Question: What's the best way to keep my Mac safe from the Flashback Trojan that has been in the news?
Answer: Flashback is technically not a trojan-horse application at all, but a "drive-by download" that infects computers by exploiting a vulnerability in Web software.
That makes it much worse than a trojan: You just need to visit a malicious site, without downloading the wrong app or entering an admin password, to have this program silently take command of your Mac and begin altering the content of Web pages.
That also sets Flashback apart from all of the other Mac viruses you might have heard about over the last few years. But it wasn't hard to see something like this happening.
Flashback attacks a known weakness in the Java software Apple has bundled on Macs but often updated slower than other vendors. Apple released a fixlast week -"Java for OS X Lion 2012-001" or "Java for Mac OS X 10.6 Update 7" depending on your version of OS X - but it came too late for the estimated 600,000 Macs infected so far.
How to check if you're infected
You can check your Mac for symptoms of Flashback by copying a couple of commands into the Terminal command-line app; anti-malware vendor F-Secure has instructions on its site. Dr.Web, the Russian security firm that has helped to identify this malware, has posted its own Flashback checker.
Most advice on preventing this sort of attack has hit the same points: promptly install security updates, don't visit suspicious sites, install anti-virus software. But for home users, I recommend a simpler and more effective remedy: Get rid of Java. This software, originally developed by Sun Microsystems and now an Oracle product, once held promise as a way to let computer users run complex apps over the Web on any computer. But the Web itself now does that job better than Java - you don't need Java to create a spreadsheet in Google Docs, edit a photo on Flickr or write a blog post on WordPress.
This software, originally developed by Sun Microsystems and now an Oracle product, once held promise as a way to let computer users run complex apps over the Web on any computer. But the Web itself now does that job better than Java - you don't need Java to create a spreadsheet in Google Docs, edit a photo on Flickr or write a blog post on WordPress.
These days, I only see Java used in some newspapers' online crosswords (fortunately, not this one) and on my bank's remote-check-deposit site (but I can upload my own scanned images of checks instead). I can't think of any remotely essential uses for it on a home computer.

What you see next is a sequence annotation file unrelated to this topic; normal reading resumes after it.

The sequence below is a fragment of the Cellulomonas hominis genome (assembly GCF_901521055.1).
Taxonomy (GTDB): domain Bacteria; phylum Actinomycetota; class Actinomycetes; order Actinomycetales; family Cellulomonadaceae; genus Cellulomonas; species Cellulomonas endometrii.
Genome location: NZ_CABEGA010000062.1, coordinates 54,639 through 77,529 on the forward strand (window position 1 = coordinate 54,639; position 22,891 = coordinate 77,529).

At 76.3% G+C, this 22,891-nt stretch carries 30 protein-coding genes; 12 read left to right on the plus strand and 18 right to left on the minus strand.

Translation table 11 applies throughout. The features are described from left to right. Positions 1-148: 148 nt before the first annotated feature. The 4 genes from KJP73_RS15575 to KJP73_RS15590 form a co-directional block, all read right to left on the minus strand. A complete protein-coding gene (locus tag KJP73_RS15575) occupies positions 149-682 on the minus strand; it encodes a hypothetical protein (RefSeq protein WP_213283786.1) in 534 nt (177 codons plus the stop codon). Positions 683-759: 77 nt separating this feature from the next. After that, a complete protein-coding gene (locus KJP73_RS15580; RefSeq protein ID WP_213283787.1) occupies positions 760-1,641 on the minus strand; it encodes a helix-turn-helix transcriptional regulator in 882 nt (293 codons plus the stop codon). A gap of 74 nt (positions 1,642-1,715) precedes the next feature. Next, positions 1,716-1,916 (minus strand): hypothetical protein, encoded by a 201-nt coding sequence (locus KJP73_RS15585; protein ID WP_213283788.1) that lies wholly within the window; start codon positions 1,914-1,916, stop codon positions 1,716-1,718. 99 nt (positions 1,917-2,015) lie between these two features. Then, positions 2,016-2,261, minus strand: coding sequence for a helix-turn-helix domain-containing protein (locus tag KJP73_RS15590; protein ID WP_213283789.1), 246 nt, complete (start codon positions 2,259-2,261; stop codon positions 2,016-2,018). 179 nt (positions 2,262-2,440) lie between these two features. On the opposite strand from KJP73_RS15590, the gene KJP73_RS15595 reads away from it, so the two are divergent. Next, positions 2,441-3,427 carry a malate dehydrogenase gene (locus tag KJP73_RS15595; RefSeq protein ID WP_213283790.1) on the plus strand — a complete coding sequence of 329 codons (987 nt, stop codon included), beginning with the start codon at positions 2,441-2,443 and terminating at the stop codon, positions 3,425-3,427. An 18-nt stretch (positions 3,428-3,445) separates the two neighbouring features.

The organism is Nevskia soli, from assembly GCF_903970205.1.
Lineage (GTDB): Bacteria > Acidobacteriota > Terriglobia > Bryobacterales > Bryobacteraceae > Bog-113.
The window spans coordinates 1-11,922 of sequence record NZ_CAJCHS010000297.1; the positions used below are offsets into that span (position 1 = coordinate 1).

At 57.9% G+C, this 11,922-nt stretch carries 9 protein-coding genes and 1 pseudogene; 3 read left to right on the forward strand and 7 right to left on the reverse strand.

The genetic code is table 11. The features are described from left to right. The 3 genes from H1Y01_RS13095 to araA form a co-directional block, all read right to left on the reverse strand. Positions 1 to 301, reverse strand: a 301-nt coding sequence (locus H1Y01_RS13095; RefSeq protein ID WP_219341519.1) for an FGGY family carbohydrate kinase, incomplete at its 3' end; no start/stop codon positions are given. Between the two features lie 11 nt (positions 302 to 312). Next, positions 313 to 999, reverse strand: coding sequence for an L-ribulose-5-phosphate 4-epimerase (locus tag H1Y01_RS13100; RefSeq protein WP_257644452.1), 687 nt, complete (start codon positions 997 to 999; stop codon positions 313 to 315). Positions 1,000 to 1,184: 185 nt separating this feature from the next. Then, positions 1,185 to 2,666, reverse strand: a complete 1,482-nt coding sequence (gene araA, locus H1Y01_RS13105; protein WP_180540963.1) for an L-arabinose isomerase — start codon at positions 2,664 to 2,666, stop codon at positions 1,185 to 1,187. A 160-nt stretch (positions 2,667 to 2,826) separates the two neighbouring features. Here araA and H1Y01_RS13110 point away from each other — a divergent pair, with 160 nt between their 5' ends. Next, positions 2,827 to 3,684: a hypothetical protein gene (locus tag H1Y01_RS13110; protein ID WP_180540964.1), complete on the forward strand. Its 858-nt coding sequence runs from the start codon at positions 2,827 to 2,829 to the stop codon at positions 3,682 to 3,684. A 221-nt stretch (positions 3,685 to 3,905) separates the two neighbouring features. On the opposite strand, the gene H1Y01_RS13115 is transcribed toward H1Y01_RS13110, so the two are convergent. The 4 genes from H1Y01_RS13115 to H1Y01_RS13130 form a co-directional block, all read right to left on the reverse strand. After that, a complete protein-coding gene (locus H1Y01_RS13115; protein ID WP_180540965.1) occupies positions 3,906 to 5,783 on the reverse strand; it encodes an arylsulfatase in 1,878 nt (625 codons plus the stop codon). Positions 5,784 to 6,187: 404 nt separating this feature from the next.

Java has, however, become an attractive target for malware authors. So why put up with that risk for so little reward?
How to disable Java
To disable Java in Apple's Safari, go to the Safari menu, select "Preferences..." and click that window's Security heading, then click to clear the checkbox next to "Enable Java." To do the same in Mozilla Firefox, go to its Tools menu, select "Add-ons," click "Plugins" and click the "Disable" button to the right of the Java plug-in entry. In Google Chrome, click the wrench-icon menu, select "Under the Hood," and click the "Disable individual plug-ins" link.
This advice applies to Windows users too. But while you can't easily uninstall Java from OS X, you can and should in Windows through the Control Panel's usual "Add or Remove Programs" or "Uninstall a Program" options.
Tip: Search through time with Google
Looking for documentation on how to disable Java in various browsers brought up a lot of out-of-date links. But then I remembered to click the "More Search Tools" to the left of a Google search page.
This brings up a menu of date ranges - from "Past hour" to "Past year" to any other span of dates you choose - that you can use to refine your search. It's an enormous help when looking for recent news stories on a subject, but I've also found it useful when digging up older pieces that I know went up years ago.
Unfortunately, neither Bing nor Yahoo's implementation of Microsoft's search offers this same simple flexibility, although each still allows you to limit searches to pages published in the past 24 hours, past week or past month.
As an added bonus, if you happened to use Google's option on April 1, you would have seen such extra, entertaining date ranges as "Tomorrow," "Cretaceous Era" and "Past 5.391e-44 seconds."
By Rob Pegoraro